Our family moved to Florida in 1973 after my father concluded we were no longer safe in Puerto Rico. We attended the local Roman Catholic Church, and I became a devout Catholic. The first time I remember hearing the gospel preached was at age 15. Our family was on vacation in Colorado Springs, and we attended my aunt’s Nazarene church. I don’t remember much about the sermon other than the preacher exalted Jesus. I was angry. Why, I thought to myself, would the preacher talk so much about Jesus, the second person of the Godhead, when the Father is the main one?
Looking back, I thank God for that faithful Nazarene pastor who exalted Christ in all his beauty—even though, in my distorted trinitarianism, I was unable to see it. I will never know his name, but the Lord used him to begin drawing me to himself and, eventually, to show me the beauty of Christ. It took a team effort to show me Christ in all his beauty: a high-school youth group, a Baptist Sunday school teacher, and a faithful church member.
At 17, high-school friends invited me to play softball on their church team. To be eligible, though, I had to attend church at least once a month. Since it was a youth league, I began attending the church’s midweek youth meetings. Since my arrival in the Unites States, I had longed to be accepted by my peers in the majority culture. But it was at this point that I finally felt welcomed. Even though I was different, the youth group and their leaders welcomed me, not just as a peer but as a friend. In that setting, I was able to hear the gospel regularly. Though there was much I didn’t understand, they were patient with me.
But what affected me was the personal nature of their relationship with Christ. Unlike me, who knew a lot about God in a theoretical and theological way, they knew God intimately. As I heard them share the gospel and tell their testimonies week in and week out, I came to realize that I did not know God like they knew God. But it wasn’t just a personal knowledge of God that was unique. Their knowledge of God, which was evident in their love for Christ, flowed out into a love for me—a Roman Catholic Puerto Rican. This high-school youth group and its leaders showed me the welcoming love and beauty of Christ.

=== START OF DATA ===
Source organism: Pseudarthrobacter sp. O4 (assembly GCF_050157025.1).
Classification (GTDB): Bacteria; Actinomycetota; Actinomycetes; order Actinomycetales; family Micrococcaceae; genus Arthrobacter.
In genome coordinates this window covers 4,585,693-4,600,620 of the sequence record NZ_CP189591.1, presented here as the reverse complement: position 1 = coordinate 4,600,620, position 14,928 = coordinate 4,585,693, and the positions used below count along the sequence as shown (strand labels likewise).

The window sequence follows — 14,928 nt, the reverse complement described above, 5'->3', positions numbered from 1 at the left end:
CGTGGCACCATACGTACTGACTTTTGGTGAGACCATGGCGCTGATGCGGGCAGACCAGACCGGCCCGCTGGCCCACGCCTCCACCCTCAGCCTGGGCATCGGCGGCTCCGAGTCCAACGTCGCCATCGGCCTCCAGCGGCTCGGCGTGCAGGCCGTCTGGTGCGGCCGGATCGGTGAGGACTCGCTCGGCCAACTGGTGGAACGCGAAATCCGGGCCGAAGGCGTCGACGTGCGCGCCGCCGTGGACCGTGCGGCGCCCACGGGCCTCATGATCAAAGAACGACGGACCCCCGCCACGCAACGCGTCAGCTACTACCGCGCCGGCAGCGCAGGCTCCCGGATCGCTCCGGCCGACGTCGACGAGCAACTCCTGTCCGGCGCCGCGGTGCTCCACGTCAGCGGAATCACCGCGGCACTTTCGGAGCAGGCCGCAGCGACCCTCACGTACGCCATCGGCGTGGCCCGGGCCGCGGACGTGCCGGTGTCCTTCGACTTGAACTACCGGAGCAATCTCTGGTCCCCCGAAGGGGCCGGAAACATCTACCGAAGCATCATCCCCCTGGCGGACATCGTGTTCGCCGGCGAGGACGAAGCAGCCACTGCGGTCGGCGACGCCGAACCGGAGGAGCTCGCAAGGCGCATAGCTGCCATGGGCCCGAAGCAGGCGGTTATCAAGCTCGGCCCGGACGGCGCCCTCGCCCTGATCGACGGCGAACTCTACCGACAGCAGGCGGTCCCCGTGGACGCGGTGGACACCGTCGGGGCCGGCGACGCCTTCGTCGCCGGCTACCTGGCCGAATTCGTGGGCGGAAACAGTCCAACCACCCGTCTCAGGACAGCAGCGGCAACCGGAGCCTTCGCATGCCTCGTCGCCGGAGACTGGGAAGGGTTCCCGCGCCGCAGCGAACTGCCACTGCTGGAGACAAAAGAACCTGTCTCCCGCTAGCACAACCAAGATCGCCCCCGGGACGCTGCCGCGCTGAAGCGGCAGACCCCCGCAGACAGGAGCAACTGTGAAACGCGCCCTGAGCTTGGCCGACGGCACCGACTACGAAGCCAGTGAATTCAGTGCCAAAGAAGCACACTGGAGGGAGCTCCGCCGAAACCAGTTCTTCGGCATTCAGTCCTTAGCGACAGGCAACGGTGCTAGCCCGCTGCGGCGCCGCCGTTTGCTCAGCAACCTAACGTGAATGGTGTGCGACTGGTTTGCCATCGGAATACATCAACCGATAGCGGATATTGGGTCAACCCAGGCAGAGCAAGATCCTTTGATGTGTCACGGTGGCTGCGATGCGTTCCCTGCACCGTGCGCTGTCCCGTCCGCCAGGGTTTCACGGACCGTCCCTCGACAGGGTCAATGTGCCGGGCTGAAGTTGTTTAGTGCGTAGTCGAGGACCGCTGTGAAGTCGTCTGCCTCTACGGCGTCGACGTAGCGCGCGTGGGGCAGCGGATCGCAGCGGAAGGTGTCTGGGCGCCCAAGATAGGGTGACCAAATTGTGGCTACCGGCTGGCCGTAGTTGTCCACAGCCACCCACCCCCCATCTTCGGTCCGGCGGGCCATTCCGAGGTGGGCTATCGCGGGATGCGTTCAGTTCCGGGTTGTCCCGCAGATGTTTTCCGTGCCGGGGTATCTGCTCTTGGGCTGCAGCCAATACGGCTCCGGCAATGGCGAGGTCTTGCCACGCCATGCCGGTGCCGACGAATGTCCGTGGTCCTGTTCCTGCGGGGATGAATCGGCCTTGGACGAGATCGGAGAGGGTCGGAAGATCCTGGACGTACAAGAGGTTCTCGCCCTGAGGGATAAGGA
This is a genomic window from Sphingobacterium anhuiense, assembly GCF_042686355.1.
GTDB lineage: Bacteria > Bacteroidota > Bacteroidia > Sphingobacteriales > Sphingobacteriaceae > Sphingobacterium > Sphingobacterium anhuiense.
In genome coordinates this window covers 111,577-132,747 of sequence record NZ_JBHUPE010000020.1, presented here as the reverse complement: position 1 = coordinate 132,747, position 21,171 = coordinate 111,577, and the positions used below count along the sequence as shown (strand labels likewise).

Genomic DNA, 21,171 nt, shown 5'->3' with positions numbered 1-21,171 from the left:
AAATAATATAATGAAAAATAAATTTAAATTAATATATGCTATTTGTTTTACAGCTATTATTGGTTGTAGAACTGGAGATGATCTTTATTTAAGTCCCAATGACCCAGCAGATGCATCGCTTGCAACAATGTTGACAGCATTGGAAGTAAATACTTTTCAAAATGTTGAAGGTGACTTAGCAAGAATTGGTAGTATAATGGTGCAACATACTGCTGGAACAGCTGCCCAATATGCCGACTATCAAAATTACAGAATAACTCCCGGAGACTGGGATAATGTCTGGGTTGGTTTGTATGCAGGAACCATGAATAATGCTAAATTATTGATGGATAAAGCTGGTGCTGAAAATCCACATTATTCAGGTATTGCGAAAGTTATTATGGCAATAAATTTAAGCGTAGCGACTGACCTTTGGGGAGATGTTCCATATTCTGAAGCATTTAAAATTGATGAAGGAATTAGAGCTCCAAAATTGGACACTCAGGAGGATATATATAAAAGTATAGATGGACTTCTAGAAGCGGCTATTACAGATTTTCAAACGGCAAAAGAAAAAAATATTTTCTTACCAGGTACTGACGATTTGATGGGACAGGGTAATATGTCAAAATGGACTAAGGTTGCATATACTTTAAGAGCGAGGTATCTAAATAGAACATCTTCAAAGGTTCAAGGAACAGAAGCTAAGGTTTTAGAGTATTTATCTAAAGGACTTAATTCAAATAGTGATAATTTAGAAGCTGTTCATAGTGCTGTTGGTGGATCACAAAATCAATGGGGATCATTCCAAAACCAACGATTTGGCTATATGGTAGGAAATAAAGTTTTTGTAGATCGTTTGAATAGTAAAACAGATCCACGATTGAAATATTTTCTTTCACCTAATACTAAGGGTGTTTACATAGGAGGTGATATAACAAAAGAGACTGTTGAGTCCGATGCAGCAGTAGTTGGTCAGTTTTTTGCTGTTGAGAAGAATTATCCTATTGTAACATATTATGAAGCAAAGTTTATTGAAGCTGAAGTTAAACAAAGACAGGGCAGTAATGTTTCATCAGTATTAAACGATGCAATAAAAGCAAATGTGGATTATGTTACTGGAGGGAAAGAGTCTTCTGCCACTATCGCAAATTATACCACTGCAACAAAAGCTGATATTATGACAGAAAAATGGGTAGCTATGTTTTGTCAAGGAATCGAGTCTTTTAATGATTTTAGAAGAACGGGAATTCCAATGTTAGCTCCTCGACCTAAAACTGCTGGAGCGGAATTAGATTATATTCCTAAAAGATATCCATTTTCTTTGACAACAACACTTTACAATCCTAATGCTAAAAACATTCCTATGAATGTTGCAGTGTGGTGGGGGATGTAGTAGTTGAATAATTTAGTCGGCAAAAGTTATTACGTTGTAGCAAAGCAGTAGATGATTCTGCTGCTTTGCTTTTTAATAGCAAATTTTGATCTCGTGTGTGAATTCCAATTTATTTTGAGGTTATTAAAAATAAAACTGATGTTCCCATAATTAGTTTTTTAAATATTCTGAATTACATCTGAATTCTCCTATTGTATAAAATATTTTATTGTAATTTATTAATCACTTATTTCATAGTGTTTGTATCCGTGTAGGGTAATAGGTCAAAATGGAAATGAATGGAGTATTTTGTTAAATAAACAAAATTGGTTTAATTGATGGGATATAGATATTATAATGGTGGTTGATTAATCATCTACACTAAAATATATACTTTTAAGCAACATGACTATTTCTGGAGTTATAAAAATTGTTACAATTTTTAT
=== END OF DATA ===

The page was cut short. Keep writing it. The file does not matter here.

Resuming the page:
But I still had questions.
There to help answer my questions was Kenny Kopta, a church member who worked as an engineer for the phone company and served as our Sunday school teacher. Ironically, I don’t remember anything we talked about in Sunday school. What I do remember is all the late nights at Kenny’s house throughout the week. I’d just graduated high school and was only a few weeks out from going to San Diego for Navy boot camp.
I only had a limited time to ask questions. I can’t even say how many times a week I sat at Kenny’s dinner table. From there we would go into the family room, where I would continue peppering him with questions about Jesus, the Bible, Baptists, you name it. He lovingly and patiently answered my questions for hours. Kenny and his wife, Andrea, sacrificed their own family time and personal space to answer my questions, not out of duty but out of love for Christ and for me. Thus, I saw the beauty of Christ’s self-inconveniencing love in Kenny.
That love led me to approach Kenny one Wednesday night to confess that I did not know God like he knew God. Once again, he shared the gospel with me, telling me of the beauty of Jesus. I confessed my sins to the Lord that evening and asked him to forgive me and to grant me the grace to know Christ personally.
But there was one more person who would show me the beauty of Christ that summer.
Knowing that I would be in boot camp in a few short weeks, Mrs. Hall—my best friend’s mom—invited me to come to her home and work through a couple of foundational studies for new Christians. Like a spiritual mother, Mrs. Hall discipled me in the basics of Christianity. And like a good Baptist, she taught me the Baptist Faith and Message. Again, I don’t remember much about our conversations, but I remember her love. The love of Christ flowed through Mrs. Hall to show me the beauty of the Christ, who provided a spiritual mother to a spiritual orphan. And like a good mother, Mrs. Hall phoned the First Southern Baptist Church of San Diego to let them know about a young man (and new Christian) who would need a ride to church once he got out of boot camp. Sure enough, a retired Navy SEAL and his wife came every Sunday to the Naval Training Center in San Diego and picked me up for church.
Who first showed me the beauty of Christ? It’s hard to say, since it was a team effort. But I thank God that he used a Nazarene pastor, a high-school youth group, a Sunday school teacher, a regular church member, and even a Navy SEAL to show me the beauty of Jesus displayed in the church. Little did I know that, as I was longing for acceptance in this strange culture, what I really needed was to know the truth, beauty, and glory of the Savior who brings us into an eternal family.
You can read previous installments in this series.